Air Namibia goes into voluntary liquidation
Debt-laden Air Namibia, which cancelled all flights earlier late last week, has been placed into voluntary liquidation. In announcing the decision, Finance Minister Iipumbu Shiimi calling the state-owned airline “unsustainable”.
Government said it had considered all other options, which included potential investment from other airlines and turnaround strategies, before it decided to file for liquidation.
“The country’s economy, can no longer afford to perpetually provide financial support to Air Namibia at the expense of supporting economic growth and critical social services,” Shiimi said during a news conference.
Air Namibia, which employs 644 workers, is buckling under mountains of debt. It has failed to produce financial statements in recent years despite regular state bailouts over the past two decades.
“It is therefore important for the nation to understand that the current debt of Air Namibia is unsustainable and will jeopardise the economic recovery plan,” Shiimi said.
The government estimates it has spent more than 8 billion Namibian dollars ($547.16 million) on Air Namibia, the minister said. The government said it would pay Air Namibia’s employees the value of one year’s salary, over the next 12 months.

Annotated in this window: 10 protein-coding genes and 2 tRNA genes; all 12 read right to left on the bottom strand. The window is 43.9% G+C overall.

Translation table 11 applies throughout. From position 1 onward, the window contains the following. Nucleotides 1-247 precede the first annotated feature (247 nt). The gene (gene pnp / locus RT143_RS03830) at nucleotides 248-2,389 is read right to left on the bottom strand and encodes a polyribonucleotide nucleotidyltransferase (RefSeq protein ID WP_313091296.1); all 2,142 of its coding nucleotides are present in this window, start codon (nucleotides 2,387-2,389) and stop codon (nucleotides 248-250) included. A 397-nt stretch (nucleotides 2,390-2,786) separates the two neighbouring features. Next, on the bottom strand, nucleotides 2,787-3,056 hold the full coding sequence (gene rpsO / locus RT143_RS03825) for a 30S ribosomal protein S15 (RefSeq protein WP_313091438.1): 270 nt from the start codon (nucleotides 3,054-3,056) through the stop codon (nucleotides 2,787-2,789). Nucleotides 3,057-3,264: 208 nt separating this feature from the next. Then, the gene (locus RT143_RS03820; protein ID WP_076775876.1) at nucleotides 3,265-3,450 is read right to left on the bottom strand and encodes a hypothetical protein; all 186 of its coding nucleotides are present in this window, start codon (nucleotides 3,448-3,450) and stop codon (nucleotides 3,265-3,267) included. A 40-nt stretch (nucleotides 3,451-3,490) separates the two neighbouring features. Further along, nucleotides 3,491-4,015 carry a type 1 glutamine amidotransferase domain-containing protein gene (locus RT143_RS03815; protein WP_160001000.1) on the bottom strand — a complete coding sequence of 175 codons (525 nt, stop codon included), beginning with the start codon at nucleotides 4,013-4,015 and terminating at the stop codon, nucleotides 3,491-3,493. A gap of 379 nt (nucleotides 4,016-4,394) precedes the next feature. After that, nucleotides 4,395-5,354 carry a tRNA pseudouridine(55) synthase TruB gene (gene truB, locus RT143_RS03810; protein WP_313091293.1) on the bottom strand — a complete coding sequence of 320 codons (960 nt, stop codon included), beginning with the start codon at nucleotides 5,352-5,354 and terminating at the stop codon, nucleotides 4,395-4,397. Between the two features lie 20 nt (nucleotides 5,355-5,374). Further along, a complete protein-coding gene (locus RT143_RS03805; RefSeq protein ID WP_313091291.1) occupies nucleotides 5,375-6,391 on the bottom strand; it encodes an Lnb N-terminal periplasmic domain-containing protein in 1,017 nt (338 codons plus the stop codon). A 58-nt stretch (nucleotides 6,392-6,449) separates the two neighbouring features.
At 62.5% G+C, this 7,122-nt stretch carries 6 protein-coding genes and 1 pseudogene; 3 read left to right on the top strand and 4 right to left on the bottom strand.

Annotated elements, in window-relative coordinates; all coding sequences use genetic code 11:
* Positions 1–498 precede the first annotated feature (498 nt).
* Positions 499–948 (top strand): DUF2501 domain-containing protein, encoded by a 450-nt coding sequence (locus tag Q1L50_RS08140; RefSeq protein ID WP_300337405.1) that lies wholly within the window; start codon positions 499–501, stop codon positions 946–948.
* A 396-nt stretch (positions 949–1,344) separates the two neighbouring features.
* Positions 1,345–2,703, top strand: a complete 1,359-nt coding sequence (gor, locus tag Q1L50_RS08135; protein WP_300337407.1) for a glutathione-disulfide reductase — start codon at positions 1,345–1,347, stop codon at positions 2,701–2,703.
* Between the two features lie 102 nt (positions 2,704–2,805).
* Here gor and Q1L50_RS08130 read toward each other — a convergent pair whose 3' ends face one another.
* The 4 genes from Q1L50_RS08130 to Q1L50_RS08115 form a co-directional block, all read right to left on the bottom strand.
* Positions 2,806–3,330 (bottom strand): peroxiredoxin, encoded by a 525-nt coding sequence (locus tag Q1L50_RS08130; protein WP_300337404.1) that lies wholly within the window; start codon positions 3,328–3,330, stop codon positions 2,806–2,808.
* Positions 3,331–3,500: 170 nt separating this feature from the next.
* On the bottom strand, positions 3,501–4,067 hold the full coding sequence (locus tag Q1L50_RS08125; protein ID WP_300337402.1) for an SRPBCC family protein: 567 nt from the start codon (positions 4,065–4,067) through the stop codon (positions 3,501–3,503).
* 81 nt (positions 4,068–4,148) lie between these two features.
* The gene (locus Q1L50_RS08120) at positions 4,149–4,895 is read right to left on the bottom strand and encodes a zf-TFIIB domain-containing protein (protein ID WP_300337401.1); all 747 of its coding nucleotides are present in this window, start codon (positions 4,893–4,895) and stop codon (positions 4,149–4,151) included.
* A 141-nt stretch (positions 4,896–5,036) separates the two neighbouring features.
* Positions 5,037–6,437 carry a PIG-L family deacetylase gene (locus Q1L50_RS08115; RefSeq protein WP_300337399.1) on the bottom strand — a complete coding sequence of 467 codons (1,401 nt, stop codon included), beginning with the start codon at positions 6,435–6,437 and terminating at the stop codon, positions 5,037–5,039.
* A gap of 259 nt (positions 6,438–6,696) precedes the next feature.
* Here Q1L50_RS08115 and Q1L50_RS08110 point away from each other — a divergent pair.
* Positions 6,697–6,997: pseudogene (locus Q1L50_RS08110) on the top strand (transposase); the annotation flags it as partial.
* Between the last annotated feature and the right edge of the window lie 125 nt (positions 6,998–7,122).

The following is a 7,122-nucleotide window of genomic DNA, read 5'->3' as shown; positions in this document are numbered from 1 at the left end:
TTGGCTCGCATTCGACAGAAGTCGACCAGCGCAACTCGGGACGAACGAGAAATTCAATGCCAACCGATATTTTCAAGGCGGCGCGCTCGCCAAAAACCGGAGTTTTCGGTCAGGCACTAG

In a statement posted on Facebook late on Wednesday, the airline said its was cancelling all flight operations and suspending new bookings from Feb. 11. The airline promised to refund customers.
The move to liquidate Air Namibia comes less than two weeks after the airline signed a 10 million euros ($12 million) settlement agreement with Belgian flyer ChallengeAir.
As part of that agreement, Air Namibia will pay ChallengeAir 9.9 million euros, beginning with a 5 million-euro payment before Feb. 18 and monthly instalments thereafter until January 2022.
Namibia’s Public Enterprises Minister Leon Jooste said the decision to liquidate Air Namibia was not motivated by the problems with ChallengeAir. Reuters.